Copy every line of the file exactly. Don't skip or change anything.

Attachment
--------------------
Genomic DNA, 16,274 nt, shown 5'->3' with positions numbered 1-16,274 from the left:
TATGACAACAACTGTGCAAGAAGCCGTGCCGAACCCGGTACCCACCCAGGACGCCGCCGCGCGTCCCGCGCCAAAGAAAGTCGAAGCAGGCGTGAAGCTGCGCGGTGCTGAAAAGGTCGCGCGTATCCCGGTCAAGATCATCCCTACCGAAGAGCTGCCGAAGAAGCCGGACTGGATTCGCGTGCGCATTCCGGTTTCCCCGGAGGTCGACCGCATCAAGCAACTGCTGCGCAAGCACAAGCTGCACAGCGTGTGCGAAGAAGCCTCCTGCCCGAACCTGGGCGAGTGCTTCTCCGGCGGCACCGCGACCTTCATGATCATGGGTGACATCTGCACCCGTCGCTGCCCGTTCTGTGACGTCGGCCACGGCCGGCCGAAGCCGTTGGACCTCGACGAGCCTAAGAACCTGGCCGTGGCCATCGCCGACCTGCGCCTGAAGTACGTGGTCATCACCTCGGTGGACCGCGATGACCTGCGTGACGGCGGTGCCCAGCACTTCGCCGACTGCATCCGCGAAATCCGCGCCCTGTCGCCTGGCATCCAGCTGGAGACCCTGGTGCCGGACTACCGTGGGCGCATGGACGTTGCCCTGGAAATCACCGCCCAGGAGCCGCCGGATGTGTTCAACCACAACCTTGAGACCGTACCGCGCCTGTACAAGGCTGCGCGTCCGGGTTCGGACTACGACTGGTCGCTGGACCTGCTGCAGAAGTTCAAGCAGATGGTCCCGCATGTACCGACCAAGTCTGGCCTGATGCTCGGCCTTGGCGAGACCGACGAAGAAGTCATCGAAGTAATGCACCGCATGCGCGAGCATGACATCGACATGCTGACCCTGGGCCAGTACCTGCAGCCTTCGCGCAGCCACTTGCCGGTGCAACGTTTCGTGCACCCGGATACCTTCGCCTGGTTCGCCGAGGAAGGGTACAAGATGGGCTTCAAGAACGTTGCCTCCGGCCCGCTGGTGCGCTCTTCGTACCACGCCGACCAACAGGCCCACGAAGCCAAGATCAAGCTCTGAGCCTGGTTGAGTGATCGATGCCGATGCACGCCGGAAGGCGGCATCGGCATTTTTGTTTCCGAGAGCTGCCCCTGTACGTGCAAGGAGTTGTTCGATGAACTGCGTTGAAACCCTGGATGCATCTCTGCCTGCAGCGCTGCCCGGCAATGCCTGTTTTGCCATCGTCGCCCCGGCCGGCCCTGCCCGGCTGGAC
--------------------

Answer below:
Genomic DNA, 16,274 nt, shown 5'->3' with positions numbered 1-16,274 from the left:
TATGACAACAACTGTGCAAGAAGCCGTGCCGAACCCGGTACCCACCCAGGACGCCGCCGCGCGTCCCGCGCCAAAGAAAGTCGAAGCAGGCGTGAAGCTGCGCGGTGCTGAAAAGGTCGCGCGTATCCCGGTCAAGATCATCCCTACCGAAGAGCTGCCGAAGAAGCCGGACTGGATTCGCGTGCGCATTCCGGTTTCCCCGGAGGTCGACCGCATCAAGCAACTGCTGCGCAAGCACAAGCTGCACAGCGTGTGCGAAGAAGCCTCCTGCCCGAACCTGGGCGAGTGCTTCTCCGGCGGCACCGCGACCTTCATGATCATGGGTGACATCTGCACCCGTCGCTGCCCGTTCTGTGACGTCGGCCACGGCCGGCCGAAGCCGTTGGACCTCGACGAGCCTAAGAACCTGGCCGTGGCCATCGCCGACCTGCGCCTGAAGTACGTGGTCATCACCTCGGTGGACCGCGATGACCTGCGTGACGGCGGTGCCCAGCACTTCGCCGACTGCATCCGCGAAATCCGCGCCCTGTCGCCTGGCATCCAGCTGGAGACCCTGGTGCCGGACTACCGTGGGCGCATGGACGTTGCCCTGGAAATCACCGCCCAGGAGCCGCCGGATGTGTTCAACCACAACCTTGAGACCGTACCGCGCCTGTACAAGGCTGCGCGTCCGGGTTCGGACTACGACTGGTCGCTGGACCTGCTGCAGAAGTTCAAGCAGATGGTCCCGCATGTACCGACCAAGTCTGGCCTGATGCTCGGCCTTGGCGAGACCGACGAAGAAGTCATCGAAGTAATGCACCGCATGCGCGAGCATGACATCGACATGCTGACCCTGGGCCAGTACCTGCAGCCTTCGCGCAGCCACTTGCCGGTGCAACGTTTCGTGCACCCGGATACCTTCGCCTGGTTCGCCGAGGAAGGGTACAAGATGGGCTTCAAGAACGTTGCCTCCGGCCCGCTGGTGCGCTCTTCGTACCACGCCGACCAACAGGCCCACGAAGCCAAGATCAAGCTCTGAGCCTGGTTGAGTGATCGATGCCGATGCACGCCGGAAGGCGGCATCGGCATTTTTGTTTCCGAGAGCTGCCCCTGTACGTGCAAGGAGTTGTTCGATGAACTGCGTTGAAACCCTGGATGCATCTCTGCCTGCAGCGCTGCCCGGCAATGCCTGTTTTGCCATCGTCGCCCCGGCCGGCCCTGCCCGGCTGGAC